CORREGIDOR:  NO  MAN  IS  AN  ISLAND

MANILA
, January 12, 2005 (STAR) THE X-PAT FILES By Scott R. Garceau  -  When visiting Corregidor Island, it helps to be in a historical frame of mind. With a war raging in Iraq and Southeast Asia recovering from the worst natural disaster in modern history, last weekend definitely qualified.

Fresh in our minds as we boarded the Sun Cruises hydrofoil was the devastation wrought by tsunamis that had overcome Southeast Asia. The Philippines was miraculously spared; maybe, some suggested, God figured the country had already endured its quota of disasters for 2004.

Not that we were concerned about our own safety as we headed out from Manila Bay; we just couldn’t erase from our minds the horror of what had struck, and continued to mount, each passing day. We felt caught up in it, as we headed out 26 miles to revisit The Rock, another place marked by siege and endurance.

Corregidor is a four-mile-long, tadpole-shaped island situated between Cavite and Bataan provinces. It’s not called the fortress for nothing: For hundreds of years, it was the checkpoint for Spanish and then American forces occupying the Philippines. But its big historical moment came between 1941 and 1942, when Filipino troops, side by side with American forces, held the island against Japanese invaders. This delay in Japan’s advance was crucial. Much of Southeast Asia had already fallen to the Imperial Army.

You touch down on Corregidor at Bottomside, and immediately board numbered trams that circle the island on a staggered basis, so that no tour groups overlap. It’s an impressive, well-orchestrated tourism package that really resonates, not only with history buffs, but with anyone old enough to appreciate the importance of struggle and sacrifice.

Not to say that Corregidor Island doesn’t welcome families with children, too. There’s a hotel and beachfront, hiking trips and treasure hunts for kids, an aviary, and an evening light show at Malinta Tunnel that makes your historical immersion almost complete. Plus, it’s simply a beautiful island, teeming with wildlife and lush, serene hills. And for those contemplating their place on this rock called earth, Corregidor can offer deeper, more meditative rewards.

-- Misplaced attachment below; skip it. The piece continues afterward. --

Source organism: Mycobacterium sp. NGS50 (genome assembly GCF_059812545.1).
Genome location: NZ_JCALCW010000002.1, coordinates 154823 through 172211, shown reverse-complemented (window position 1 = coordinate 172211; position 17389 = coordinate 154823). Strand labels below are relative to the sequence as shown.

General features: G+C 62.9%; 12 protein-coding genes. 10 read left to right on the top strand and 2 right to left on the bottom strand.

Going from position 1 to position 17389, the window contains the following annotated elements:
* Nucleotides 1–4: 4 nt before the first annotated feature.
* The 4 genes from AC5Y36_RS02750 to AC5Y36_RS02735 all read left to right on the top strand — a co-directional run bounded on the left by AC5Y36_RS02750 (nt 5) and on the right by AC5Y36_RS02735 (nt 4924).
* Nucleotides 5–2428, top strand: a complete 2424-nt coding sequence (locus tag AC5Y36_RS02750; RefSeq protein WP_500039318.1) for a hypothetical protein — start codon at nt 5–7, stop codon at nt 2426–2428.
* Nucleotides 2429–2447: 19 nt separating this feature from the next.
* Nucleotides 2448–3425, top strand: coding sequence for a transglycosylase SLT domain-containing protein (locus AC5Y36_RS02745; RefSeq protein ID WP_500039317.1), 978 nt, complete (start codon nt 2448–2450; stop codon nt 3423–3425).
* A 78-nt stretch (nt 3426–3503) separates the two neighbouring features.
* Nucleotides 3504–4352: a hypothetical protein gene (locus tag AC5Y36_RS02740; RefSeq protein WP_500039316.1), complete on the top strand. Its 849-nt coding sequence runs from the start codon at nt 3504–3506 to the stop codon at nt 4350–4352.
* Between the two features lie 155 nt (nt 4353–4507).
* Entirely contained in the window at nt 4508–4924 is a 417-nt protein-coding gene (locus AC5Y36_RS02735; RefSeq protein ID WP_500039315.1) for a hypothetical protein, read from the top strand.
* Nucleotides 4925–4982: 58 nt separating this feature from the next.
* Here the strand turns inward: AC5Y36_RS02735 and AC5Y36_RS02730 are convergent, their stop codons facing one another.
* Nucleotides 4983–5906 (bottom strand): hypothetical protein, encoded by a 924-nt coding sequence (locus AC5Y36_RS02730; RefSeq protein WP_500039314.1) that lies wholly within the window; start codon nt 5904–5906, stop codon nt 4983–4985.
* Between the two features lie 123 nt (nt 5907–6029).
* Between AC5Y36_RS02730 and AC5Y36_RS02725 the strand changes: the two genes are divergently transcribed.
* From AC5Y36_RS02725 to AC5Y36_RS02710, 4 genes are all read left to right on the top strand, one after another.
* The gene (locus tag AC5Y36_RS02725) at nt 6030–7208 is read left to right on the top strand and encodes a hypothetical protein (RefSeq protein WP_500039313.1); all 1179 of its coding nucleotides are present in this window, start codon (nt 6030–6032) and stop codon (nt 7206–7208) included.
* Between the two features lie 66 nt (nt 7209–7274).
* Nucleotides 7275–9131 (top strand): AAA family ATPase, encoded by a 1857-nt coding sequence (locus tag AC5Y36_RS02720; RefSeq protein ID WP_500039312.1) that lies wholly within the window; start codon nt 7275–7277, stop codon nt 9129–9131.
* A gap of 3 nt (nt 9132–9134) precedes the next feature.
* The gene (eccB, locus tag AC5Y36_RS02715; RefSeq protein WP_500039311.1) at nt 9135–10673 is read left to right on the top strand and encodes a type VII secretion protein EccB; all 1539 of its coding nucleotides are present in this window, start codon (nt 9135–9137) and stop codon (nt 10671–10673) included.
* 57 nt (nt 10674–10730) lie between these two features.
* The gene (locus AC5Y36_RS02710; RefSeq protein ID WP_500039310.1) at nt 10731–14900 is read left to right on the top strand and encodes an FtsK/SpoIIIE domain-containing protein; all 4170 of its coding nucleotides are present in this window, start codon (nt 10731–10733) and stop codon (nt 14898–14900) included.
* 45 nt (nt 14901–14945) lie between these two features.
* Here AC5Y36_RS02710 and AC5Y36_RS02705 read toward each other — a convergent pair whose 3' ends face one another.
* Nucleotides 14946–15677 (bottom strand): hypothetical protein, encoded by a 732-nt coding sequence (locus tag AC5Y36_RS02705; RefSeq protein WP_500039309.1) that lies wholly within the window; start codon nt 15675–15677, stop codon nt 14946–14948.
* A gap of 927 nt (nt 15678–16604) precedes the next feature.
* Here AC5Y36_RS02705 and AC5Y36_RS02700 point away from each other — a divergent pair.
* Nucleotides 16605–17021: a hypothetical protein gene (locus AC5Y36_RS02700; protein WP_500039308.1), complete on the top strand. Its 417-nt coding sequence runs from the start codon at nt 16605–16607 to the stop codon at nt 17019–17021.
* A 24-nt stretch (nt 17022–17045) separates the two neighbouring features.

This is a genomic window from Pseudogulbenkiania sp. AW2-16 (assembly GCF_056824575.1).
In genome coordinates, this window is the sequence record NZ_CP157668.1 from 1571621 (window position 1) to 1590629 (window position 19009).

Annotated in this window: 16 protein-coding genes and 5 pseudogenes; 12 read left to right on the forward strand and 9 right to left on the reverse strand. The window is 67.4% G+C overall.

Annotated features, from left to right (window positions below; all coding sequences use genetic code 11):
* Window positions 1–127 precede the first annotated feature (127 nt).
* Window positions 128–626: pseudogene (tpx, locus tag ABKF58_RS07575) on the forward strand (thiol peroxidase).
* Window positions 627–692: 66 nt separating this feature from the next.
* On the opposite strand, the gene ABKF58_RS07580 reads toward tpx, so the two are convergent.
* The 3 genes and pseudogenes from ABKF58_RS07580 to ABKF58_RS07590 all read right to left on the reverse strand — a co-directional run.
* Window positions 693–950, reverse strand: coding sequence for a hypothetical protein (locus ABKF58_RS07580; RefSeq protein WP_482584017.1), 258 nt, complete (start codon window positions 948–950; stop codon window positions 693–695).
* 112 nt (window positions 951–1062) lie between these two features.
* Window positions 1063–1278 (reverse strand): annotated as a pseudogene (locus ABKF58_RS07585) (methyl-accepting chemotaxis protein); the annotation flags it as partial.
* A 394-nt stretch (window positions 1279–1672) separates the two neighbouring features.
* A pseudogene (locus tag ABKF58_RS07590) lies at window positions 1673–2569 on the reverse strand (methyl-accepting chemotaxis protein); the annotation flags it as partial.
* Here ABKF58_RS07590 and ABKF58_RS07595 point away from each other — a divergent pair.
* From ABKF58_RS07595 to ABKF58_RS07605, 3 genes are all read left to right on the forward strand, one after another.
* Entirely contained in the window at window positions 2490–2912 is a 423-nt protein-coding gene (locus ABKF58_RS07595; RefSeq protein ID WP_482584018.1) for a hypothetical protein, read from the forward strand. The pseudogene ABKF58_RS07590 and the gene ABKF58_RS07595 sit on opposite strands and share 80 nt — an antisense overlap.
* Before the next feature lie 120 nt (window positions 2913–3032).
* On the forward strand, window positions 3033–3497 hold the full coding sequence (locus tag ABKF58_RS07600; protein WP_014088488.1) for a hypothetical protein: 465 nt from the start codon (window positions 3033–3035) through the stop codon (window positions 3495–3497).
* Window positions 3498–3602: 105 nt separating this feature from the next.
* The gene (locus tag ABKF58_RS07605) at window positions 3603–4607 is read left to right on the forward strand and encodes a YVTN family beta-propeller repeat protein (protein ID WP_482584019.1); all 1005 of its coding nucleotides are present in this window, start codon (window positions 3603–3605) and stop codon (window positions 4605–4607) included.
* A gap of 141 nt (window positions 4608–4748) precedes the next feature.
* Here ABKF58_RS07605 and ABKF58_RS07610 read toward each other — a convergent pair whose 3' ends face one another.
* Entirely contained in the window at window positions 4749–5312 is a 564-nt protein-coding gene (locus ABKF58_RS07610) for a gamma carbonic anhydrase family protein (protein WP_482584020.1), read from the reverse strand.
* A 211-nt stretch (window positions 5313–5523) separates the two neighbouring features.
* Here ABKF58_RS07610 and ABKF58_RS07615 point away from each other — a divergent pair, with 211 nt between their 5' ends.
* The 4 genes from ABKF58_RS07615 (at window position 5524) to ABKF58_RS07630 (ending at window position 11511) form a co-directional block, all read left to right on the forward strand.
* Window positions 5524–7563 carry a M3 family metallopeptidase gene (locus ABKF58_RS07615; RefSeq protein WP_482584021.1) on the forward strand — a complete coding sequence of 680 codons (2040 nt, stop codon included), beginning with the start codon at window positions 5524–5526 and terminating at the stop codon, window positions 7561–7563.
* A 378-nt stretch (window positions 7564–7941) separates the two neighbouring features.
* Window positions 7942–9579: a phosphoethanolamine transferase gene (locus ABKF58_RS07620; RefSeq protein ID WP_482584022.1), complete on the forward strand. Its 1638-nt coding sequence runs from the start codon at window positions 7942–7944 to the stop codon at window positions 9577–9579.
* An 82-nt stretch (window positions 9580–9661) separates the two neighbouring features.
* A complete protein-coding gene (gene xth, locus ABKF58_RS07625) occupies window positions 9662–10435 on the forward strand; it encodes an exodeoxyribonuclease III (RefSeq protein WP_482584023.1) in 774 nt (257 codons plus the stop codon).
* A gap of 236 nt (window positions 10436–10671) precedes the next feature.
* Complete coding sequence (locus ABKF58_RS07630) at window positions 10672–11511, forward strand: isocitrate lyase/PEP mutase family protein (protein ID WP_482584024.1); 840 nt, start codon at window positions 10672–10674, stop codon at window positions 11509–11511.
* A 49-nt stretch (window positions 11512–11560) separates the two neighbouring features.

A trip to Malinta Tunnel is a must, including the audio-visual show that, for P180, puts you inside the experience, so to speak. The tunnel was constructed by US troops between 1922 and 1932 for use as an arsenal and underground hospital. It played a pivotal role when the Pacific War erupted and President Manuel L. Quezon was forced to set up government headquarters there beneath the earth.

The lights go out, the sound comes up, and you are encircled by aerial bombardment. Smoke billows at one end of the 835-foot tunnel. This is pretty close to what it might have been like for Filipino and American forces buried in the tunnel for close to two years.

Overlook the so-so vocal reenactments; don’t get the creeps with the brass figures set back amid the tunnel’s lateral branches like wartime dioramas. Just remember that these soldiers – and many women nurses as well – did their best, did their duty, at a time when such sacrifice was most needed.

The Japanese eventually took Corregidor and Malinta Tunnel and used it for their own headquarters. The fate of those captured US and Filipino prisoners (some 20,000 and 50,000, respectively) is well documented. When the tables finally turned, the Japanese greeted American forces who had retaken the island with an awful surprise, dynamiting the tunnel as US soldiers prepared to enter.